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Idb Project To Unlock Andros's $260m 'Capital'

By NEIL HARTNELL

Tribune Business Editor

nhartnell@tribunemedia.net

The Government is seeking to develop a sustainable framework for unlocking Andros’s ‘natural economic capital’, which studies have suggested could deliver $260 million a year “in net economic benefits”.

A $600,000 Inter-American Development Bank project, entitled ‘ecosystem-based development for Andros island, has been engaged by the Christie administration to incorporate the island’s natural attractions and resources into a ‘masterplan’ that will guide its development.

An IDB paper on the project, obtained by Tribune Business, says: “The general objective of this operation is to ensure that the natural capital (biodiversity and ecosystem services) of Andros.... is mainstreamed in the development analysis and physical planning for the future of the island, with a view to ensuring the future well-being of all Bahamians, including Andros island residents

“The proposed operation is designed to address urgent gaps and needs in support of evidence-based decision making on the future development of Andros.”

The project aims to determine the economic value to the Bahamas’ of Andros’s various ecosystems, which a previous study by V. Hargreaves-Allen, conducted for The Nature Conservancy, estimated at $260 million per year.

“There have been attempts to measure the economic value of the ecosystem services provided by Andros island,” the IDB paper acknowledged.

“Using estimated values calculated for other locations as indications of economic value (using ‘benefits transfers), one such study found that the habitats on Andros were thought to generate $260 million a year in net economic benefits which, if sustainable, would be worth $4.6 billion over the next 25 years.

“However, the same study recognises the shortcomings in the estimates due to the short time-frame and lack of biophysical data from Andros.”

The IDB project, which was alluded to by Prime Minister Perry Christie earlier this year, is thus attempting to create a framework for the Bahamas to maximise the economic benefits from its environment and natural resources.

The project paper also pledged to examine the “trade-offs” between realistic development plans for Andros with the impact on its environment and coast, and propose “a viable and actionable master plan which optimises the economic value of natural capital through sustainable use”.

The IDB described Andros, with its 2,300 square mile land mass and 10,000-strong population as “largely undeveloped” with the main economic activities centred on agriculture, tourism, fishing and the Government.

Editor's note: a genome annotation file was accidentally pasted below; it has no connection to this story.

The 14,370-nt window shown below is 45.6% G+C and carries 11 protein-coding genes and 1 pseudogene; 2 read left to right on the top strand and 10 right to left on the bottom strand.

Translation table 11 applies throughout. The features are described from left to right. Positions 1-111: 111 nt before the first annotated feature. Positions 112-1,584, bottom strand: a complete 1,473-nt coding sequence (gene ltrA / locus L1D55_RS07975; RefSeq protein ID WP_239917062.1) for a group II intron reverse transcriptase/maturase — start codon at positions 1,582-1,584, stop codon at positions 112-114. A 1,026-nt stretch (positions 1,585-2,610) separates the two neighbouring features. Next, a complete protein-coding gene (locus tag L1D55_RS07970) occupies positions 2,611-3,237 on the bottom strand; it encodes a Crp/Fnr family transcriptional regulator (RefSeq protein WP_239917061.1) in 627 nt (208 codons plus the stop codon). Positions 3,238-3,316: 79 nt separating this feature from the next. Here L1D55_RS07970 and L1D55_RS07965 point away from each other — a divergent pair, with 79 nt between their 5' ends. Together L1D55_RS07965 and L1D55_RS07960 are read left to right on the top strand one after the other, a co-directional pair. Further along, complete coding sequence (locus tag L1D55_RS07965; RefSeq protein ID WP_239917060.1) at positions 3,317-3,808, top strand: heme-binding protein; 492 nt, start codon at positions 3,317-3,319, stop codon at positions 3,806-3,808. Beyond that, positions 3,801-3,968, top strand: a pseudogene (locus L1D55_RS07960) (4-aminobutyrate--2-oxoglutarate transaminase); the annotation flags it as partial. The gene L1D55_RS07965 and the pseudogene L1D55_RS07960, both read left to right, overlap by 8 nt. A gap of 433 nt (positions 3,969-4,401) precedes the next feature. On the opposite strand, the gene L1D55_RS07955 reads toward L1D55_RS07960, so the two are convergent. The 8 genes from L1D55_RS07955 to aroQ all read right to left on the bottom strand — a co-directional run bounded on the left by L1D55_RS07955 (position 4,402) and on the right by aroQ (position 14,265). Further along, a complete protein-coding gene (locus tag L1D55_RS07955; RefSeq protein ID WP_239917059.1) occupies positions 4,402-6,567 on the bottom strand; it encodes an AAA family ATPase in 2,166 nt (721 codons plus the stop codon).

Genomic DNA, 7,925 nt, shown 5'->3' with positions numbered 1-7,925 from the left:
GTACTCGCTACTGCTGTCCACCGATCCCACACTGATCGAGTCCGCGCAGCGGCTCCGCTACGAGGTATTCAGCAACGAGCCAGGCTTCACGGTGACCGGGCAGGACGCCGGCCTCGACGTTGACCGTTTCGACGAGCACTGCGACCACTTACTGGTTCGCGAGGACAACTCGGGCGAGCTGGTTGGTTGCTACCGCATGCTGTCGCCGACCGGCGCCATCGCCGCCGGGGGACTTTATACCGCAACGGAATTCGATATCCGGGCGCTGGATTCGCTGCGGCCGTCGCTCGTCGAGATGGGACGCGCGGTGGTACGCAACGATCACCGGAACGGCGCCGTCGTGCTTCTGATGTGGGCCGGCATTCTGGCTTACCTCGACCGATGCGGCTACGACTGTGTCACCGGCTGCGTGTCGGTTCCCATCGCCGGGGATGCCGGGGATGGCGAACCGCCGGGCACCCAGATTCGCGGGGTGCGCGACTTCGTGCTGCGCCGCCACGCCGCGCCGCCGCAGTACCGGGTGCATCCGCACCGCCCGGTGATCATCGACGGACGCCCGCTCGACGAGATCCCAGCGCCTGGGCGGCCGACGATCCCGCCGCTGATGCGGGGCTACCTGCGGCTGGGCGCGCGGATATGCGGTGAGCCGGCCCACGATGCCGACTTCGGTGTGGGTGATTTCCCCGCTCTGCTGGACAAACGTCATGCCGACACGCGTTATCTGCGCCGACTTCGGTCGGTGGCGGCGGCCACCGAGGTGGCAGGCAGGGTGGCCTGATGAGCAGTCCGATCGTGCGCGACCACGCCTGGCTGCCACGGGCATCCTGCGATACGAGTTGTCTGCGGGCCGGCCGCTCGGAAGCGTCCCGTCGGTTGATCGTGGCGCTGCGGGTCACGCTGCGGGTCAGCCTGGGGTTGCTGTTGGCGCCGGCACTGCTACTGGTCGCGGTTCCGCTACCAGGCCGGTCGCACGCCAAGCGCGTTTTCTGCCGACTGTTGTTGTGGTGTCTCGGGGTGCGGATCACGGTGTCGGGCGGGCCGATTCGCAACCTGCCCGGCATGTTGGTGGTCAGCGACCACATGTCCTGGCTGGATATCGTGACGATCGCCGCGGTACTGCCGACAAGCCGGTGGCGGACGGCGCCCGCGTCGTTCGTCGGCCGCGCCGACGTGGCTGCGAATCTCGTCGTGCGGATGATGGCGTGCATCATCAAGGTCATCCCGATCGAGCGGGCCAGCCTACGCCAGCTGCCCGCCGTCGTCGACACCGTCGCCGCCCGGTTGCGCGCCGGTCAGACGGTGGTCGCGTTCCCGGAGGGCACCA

The island also possesses the world’s third largest natural barrier reef, “some of the most extensive wetlands in the Caribbean”, and supplied between 25-40 per cent of Nassau’s freshwater needs until the capital switched to reverse osmosis plants.

“Andros supports a number of coastal and marine ecosystems, including broadleaf coppice forests, pine forests, palm shrublands, sawgrass, rocky shores, beaches, mangroves, seagrass beds and tidal creeks which provide habitat for many rare and endangered species,” the IDB paper said.

“ In addition, these ecosystems provide goods and services (ecosystem services, which are critical for the local as well as national economy. These include provisioning services (seagrass habitat for sport fish), regulating services (mangroves and reefs for protecting economic infrastructure and coastal populations from storm damage, coastal erosion, and flooding, forests and wetlands for maintaining water quality), and cultural services (bird habitat and reefs for recreation).”

The IDB added that its project would help to “plan and guide” the Government’s development plants for Andros, which include the Bahamas Agricultural and Marine Science Institute (BAMSI); a deep water port for commercial and cruise shipping; and efforts to revive farming, eco-tourism and sports fishing.

“Current and emerging threats to the integrity of Andros’s biodiversity and ecosystem services include water pollution, dredging and habitat conversion, overharvesting of fish stocks, invasive species, natural disasters, climate change and sea level rise,” the IDB said.




“Based on the ‘State of the Coast’ report, the highest impacted areas were in North Andros and in Driggs Hill, South Andros. More research into the potential vulnerabilities of Andros to each of these threats is urgently needed, as is planning appropriate land and watershed use, management and policy.

“An understanding of the economic value of the potential losses in ecosystem services associated with specific threats is required for policy and planning.”

The Bank added the main risks to a successful project were a lack of involvement by Androsians in reviewing physical planning and development plans, plus “a lack of co-ordination” among the Government agencies involved. It felt both risks could be mitigated.

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